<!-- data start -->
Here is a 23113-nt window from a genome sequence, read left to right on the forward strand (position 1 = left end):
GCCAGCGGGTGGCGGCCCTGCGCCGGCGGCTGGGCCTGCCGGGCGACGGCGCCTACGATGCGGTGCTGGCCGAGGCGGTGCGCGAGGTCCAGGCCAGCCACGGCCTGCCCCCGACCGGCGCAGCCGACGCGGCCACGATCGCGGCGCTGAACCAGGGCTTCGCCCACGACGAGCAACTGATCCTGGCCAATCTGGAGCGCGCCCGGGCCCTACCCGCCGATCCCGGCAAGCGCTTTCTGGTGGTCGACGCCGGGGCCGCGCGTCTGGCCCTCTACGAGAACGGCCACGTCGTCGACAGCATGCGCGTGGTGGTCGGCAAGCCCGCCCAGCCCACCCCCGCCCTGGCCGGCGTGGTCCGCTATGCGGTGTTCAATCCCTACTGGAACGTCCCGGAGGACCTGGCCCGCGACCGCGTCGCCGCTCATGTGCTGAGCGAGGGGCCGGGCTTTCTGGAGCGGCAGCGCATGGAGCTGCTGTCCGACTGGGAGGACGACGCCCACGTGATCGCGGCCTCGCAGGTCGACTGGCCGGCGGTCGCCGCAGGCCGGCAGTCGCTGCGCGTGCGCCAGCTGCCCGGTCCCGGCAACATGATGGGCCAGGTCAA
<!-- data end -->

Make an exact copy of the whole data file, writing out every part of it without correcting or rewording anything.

Here is a 23113-nt window from a genome sequence, read left to right on the forward strand (position 1 = left end):
GCCAGCGGGTGGCGGCCCTGCGCCGGCGGCTGGGCCTGCCGGGCGACGGCGCCTACGATGCGGTGCTGGCCGAGGCGGTGCGCGAGGTCCAGGCCAGCCACGGCCTGCCCCCGACCGGCGCAGCCGACGCGGCCACGATCGCGGCGCTGAACCAGGGCTTCGCCCACGACGAGCAACTGATCCTGGCCAATCTGGAGCGCGCCCGGGCCCTACCCGCCGATCCCGGCAAGCGCTTTCTGGTGGTCGACGCCGGGGCCGCGCGTCTGGCCCTCTACGAGAACGGCCACGTCGTCGACAGCATGCGCGTGGTGGTCGGCAAGCCCGCCCAGCCCACCCCCGCCCTGGCCGGCGTGGTCCGCTATGCGGTGTTCAATCCCTACTGGAACGTCCCGGAGGACCTGGCCCGCGACCGCGTCGCCGCTCATGTGCTGAGCGAGGGGCCGGGCTTTCTGGAGCGGCAGCGCATGGAGCTGCTGTCCGACTGGGAGGACGACGCCCACGTGATCGCGGCCTCGCAGGTCGACTGGCCGGCGGTCGCCGCAGGCCGGCAGTCGCTGCGCGTGCGCCAGCTGCCCGGTCCCGGCAACATGATGGGCCAGGTCAA